GN21’s Environmental Book Club

Do you enjoy reading books on environmental topics?  Wish you had someone to discuss them with?  Then join our grassroots environmentally-themed book club!

Before the pandemic, the book club was meeting on Friday afternoon about 3 times a year in the fall, winter and spring at the beautiful Tollkeeper’s Cottage. Let us know if you are interested in joining the group by sending an email to: We hope to start meeting again soon. Space in the cottage is limited. It is wheelchair accessible. We hope you will join us!

List of book club attendee's favourite books from Feb 3 2017, Tollkeeper’s Cottage, Toronto

Braiding Sweetgrass: Indigenous Wisdom, Scientific Knowledge

By Robin Wall Kimmerer

Drawing on her life as an indigenous scientist, a mother, and a woman, Kimmerer shows how other living beings—asters and goldenrod, strawberries and squash, salamanders, algae, and sweetgrass—offer us gifts and lessons, even if we’ve forgotten how to hear their voices.

Gathering Moss: A Natural and Cultural History of Mosses

By Robin Wall Kimmerer

“Kimmerer explains the stories of mosses in scientific terms as well as in the framework of indigenous ways of knowing. In her book, the natural history and cultural relationships of mosses become a powerful metaphor for ways of living in the world.”

Invisible Nature: Healing the Destructive Divide between People and the Environment

By Kenneth Worthy

“Invisible Nature presents a new explanation for why environmental crisis proliferates under our noses and against our will.”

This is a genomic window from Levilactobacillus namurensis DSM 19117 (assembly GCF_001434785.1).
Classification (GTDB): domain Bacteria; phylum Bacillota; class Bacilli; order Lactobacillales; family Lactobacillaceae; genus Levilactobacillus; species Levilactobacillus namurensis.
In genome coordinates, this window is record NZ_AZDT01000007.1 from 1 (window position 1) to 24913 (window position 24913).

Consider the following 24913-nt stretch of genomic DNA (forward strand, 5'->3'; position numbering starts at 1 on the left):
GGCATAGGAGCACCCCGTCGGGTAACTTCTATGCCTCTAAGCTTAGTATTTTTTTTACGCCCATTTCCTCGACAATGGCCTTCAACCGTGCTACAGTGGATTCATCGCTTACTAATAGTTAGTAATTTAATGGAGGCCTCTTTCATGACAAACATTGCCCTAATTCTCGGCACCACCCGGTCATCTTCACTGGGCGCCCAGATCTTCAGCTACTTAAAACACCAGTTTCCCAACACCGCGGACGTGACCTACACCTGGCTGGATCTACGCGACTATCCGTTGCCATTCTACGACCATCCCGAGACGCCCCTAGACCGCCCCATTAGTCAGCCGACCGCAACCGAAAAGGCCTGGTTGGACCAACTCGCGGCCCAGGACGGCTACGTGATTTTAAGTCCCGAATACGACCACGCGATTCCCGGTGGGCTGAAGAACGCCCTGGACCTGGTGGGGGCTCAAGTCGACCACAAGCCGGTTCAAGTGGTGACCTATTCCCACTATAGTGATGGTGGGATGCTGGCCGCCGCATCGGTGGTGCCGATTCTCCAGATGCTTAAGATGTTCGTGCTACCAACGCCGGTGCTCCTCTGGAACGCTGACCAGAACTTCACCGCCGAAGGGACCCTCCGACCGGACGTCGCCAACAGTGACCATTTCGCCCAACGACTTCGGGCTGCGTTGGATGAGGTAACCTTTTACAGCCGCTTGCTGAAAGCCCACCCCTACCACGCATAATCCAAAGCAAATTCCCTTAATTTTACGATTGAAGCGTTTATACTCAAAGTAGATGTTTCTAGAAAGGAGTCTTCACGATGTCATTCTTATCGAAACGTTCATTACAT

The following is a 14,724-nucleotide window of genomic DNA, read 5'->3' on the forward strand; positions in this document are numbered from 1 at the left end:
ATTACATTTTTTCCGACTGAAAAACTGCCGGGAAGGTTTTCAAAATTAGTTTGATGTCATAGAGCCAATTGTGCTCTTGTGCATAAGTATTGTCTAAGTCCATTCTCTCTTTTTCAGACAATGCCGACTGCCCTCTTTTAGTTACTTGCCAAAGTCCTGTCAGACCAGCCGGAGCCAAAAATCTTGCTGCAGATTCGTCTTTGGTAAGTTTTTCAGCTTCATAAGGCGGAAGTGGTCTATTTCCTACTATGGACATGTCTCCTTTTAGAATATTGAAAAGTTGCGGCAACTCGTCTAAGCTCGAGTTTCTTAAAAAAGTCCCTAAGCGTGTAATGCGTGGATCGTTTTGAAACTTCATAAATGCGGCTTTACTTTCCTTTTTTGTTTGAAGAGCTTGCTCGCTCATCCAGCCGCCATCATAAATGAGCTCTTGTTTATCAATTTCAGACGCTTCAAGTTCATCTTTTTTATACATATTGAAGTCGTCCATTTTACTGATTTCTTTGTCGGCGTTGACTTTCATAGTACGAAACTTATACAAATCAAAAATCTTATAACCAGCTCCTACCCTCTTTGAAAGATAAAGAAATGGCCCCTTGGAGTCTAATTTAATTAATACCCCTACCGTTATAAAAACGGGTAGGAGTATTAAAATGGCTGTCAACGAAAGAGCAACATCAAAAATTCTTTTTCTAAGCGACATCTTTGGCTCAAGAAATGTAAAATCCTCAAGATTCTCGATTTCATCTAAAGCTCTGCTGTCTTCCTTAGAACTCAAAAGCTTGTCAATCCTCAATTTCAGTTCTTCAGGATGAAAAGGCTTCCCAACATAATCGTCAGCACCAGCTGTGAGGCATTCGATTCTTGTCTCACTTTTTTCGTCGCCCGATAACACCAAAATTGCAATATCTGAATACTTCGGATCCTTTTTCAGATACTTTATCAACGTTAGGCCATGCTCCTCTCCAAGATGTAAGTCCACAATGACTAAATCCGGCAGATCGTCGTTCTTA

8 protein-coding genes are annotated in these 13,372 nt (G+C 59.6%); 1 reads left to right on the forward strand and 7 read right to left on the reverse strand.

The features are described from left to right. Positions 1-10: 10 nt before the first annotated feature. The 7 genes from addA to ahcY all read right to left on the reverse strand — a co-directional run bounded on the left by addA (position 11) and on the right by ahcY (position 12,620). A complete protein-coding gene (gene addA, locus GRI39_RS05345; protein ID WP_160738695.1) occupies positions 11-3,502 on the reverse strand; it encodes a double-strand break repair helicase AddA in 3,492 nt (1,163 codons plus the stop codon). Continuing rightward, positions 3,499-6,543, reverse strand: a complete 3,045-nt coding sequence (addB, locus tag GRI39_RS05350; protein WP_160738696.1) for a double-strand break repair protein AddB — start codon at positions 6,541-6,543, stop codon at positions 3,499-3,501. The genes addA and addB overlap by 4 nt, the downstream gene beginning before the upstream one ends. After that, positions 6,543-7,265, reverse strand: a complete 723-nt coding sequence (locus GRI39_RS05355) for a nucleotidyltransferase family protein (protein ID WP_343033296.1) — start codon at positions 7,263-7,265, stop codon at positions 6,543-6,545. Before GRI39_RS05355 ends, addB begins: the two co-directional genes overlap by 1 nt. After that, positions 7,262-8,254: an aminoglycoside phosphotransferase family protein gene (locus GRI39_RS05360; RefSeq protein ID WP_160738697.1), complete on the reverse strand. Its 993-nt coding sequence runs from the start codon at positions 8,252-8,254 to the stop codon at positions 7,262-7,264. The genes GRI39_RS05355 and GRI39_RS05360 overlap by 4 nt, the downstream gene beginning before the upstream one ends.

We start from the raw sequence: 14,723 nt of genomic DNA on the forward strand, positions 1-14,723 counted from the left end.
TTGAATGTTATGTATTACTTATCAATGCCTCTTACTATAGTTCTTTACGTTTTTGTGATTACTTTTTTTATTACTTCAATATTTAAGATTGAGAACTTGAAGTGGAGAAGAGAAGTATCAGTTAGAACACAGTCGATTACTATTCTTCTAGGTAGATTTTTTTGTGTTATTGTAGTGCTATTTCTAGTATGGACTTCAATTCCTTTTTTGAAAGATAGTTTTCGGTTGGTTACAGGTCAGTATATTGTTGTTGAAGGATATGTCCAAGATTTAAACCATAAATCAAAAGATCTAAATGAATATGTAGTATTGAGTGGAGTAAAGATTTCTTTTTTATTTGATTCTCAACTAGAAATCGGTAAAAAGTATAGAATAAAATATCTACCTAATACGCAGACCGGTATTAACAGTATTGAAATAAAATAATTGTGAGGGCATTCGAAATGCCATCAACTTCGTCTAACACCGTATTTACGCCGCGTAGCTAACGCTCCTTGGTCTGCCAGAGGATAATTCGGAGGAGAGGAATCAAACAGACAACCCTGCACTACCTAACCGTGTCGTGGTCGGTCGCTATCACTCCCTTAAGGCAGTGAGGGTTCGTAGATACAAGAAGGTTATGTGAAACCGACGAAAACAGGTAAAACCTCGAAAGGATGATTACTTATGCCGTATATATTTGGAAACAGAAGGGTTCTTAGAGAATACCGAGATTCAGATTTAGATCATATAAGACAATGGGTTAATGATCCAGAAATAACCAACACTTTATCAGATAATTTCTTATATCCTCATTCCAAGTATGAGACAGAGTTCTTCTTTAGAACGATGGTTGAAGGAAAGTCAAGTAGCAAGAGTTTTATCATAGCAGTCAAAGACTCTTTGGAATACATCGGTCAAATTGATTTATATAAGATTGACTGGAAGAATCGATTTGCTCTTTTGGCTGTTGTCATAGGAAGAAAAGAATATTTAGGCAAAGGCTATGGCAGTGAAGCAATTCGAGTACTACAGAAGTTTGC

The Hive: The Story of the Honeybee and Us

By Bee Wilson

“Bee Wilson shows how humans will always view the hive as a miniature universe with order and purpose, and look to it to make sense of their own.”

The Soil Will Save Us: How Scientists, Farmers, and Foodies Are Healing the Soil to Save the Planet

By Kristin Ohlson

“..."our great green hope"—a way in which we can not only heal the land but also turn atmospheric carbon into beneficial soil carbon—and potentially reverse global warming.”

The Ghost Map: The Story of London's Most Terrifying Epidemic--and How It Changed Science, Cities, and the Modern World

By Steven Johnsonhttps

See his TED talk.

“In a triumph of dynamic, multidisciplinary thinking, Steven Johnson examines the [cholera] epidemic from the microbial level to the human level to the urban level.”

The Green Boat: Reviving Ourselves in Our Capsized Culture

By Mary Pipher

"Mary Pipher takes on our planet's greatest problems with the skills of a truly gifted therapist. She knows why we avoid and deny the truth and she knows how we can heal ourselves and our communities even as we try to heal the earth." Bill McKibben, author of Eaarth.

The Memory Of Water

By Allen Smutylo

“The Memory of Water probes a crucial and contemporary issue--that of our relationship to water and the wildlife and human life that depends upon it.”

Journey to the Future: A Better World is Possible

By Guy Dauncey

“In futurist Guy Dauncey’s inspiring and timely novel, 24-year-old Patrick Wu journeys to a future world brimming with innovation and hope, where the climate crisis is being tackled, the solar revolution is underway, and a new economy is taking shape. Yet enormous danger still lurks.”

Two Billion Trees and Counting. The legacy of Edmund Zavitz.

By John Bacher

“As a result of Zavitz’s work, the Niagara Escarpment, once a wasteland, is now a UNESCO World Biosphere.”

Also favourites – although not books:

Alex Steffen explores our planet's future, telling powerful, inspiring stories about the

hard choices facing humanity ... and our opportunity to create a much better tomorrow.” See his Ted Talk.

The Legacy of the Man Who Changed Our View of Nature

Interview with Andrea Wulf, by Diane Toomey

“In a Yale e360 interview, biographer Andrea Wulf explains how Humboldt’s vision helped

create modern environmentalism.”

Climate Talks. Kids Have Questions. It is time to talk.

See here.

Imaging and Imagining Water Underground

“The Vanishing Point website is a resource that has emerged from a decade of underground

research and photographic practice by Michael Cook.” (A resource for Toronto, and

elsewhere). See here.